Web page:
The South Carolina Institute of Medicine and Public Health has released a report recommending ways to prepare the state’s health and human service providers for changes in health care.
The Evolving Workforce: Redefining Health Care Delivery in South Carolina, developed by the Workforce for Health Taskforce, helps health care providers balance the needs of caring for the community with the needs of employees, IMPH officials said during a news conference last week.
The taskforce was organized by the IMPH to gather input and suggestions from more than 60 representatives from the state’s health care systems, state agencies, consumer groups, community organizations, nonprofits and academia. Their goal was to find ways for health care organizations to help their workforce deal with changes in the industry.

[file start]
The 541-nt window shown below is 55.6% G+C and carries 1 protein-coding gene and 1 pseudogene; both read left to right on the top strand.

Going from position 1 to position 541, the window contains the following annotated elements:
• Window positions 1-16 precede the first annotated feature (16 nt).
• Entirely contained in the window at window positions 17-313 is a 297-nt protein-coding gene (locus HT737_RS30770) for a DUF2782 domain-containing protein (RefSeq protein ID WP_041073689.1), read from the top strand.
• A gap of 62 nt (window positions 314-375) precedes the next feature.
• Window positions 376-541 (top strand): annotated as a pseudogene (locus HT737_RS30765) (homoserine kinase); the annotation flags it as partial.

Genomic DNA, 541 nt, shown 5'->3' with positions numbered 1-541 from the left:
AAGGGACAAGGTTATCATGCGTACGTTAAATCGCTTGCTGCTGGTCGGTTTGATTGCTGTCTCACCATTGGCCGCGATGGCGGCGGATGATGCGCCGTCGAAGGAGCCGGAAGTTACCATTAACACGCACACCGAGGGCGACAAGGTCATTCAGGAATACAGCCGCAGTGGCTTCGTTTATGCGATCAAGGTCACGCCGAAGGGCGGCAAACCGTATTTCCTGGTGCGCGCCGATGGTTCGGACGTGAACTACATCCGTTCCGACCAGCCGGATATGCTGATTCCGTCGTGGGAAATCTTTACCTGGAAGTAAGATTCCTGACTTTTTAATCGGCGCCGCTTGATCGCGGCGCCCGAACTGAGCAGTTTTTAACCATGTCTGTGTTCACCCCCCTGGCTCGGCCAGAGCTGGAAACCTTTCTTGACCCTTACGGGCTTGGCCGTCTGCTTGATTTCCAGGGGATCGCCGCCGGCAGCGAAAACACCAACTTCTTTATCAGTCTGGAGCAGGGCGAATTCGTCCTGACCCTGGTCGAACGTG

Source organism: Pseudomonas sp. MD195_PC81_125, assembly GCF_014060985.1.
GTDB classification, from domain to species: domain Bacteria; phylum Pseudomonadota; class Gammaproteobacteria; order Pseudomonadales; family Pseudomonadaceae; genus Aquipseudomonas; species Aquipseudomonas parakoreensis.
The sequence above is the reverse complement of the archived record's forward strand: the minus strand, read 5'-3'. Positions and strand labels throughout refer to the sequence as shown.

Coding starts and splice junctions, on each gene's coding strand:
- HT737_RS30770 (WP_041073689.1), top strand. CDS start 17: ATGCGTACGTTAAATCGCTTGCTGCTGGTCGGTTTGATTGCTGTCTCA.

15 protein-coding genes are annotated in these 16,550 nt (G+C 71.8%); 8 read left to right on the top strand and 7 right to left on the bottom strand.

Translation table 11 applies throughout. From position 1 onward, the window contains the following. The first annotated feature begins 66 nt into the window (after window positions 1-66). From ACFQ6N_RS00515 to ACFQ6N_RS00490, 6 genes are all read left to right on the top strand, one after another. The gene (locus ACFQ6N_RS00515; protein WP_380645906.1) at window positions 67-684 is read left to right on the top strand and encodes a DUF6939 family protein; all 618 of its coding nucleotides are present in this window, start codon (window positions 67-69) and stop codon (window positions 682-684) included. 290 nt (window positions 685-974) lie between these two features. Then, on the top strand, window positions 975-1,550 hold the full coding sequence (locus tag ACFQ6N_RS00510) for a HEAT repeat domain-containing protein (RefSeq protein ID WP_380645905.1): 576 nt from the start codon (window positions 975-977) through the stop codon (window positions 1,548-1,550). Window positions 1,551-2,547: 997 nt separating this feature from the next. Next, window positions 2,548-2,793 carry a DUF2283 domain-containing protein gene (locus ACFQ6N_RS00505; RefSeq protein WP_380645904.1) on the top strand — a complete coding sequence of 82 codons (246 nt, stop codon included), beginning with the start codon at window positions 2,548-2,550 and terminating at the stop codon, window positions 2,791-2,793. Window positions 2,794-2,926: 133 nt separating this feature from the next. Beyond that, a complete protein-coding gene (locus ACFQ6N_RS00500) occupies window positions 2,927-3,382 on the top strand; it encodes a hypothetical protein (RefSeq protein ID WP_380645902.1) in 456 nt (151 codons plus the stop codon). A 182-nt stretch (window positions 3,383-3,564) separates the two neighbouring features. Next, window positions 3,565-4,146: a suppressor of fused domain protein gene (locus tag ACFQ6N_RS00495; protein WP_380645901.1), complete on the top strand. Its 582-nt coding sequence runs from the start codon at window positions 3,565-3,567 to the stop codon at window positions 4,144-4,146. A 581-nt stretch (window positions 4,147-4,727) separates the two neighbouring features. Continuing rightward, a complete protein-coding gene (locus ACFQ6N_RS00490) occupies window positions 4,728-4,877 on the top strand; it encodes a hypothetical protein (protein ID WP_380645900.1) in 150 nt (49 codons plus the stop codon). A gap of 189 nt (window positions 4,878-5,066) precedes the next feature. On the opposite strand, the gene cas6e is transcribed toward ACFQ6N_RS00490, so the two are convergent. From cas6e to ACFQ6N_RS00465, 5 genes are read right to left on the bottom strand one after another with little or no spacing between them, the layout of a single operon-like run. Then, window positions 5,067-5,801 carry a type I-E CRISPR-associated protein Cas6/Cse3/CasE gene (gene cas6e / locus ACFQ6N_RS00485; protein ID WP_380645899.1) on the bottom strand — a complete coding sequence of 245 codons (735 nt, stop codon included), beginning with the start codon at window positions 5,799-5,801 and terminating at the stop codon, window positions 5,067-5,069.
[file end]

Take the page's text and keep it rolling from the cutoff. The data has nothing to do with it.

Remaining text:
“Today we know the landscape of health care is changing, bringing with it new opportunities to adopt value-based systems of care that address all determinants of health,” Richard Wilkerson, Taskforce co-chair and retired chairman & president of Michelin North America, said in the release. “Members of the health and human services workforce in South Carolina need to be empowered to perform as highly adaptive change-agents, able to evolve with the pace of care delivery innovations and demands.”
The group organized its conclusions into four categories: embracing the evolution of roles in health and human services, training health and human services providers, workforce needs in behavioral health and addressing the evolving workforce.
“This report and the recommendations are the culmination of what began as conversations among stakeholders about how to best prepare the state’s health care workforce in an age of transforming payment models while also focusing on population health beyond clinical care,” said Kester S. Freeman, Taskforce co-chair and executive director of IMPH.
IMPH is an independent, nonprofit organization that provides policy suggestions for improving health and health care in the state.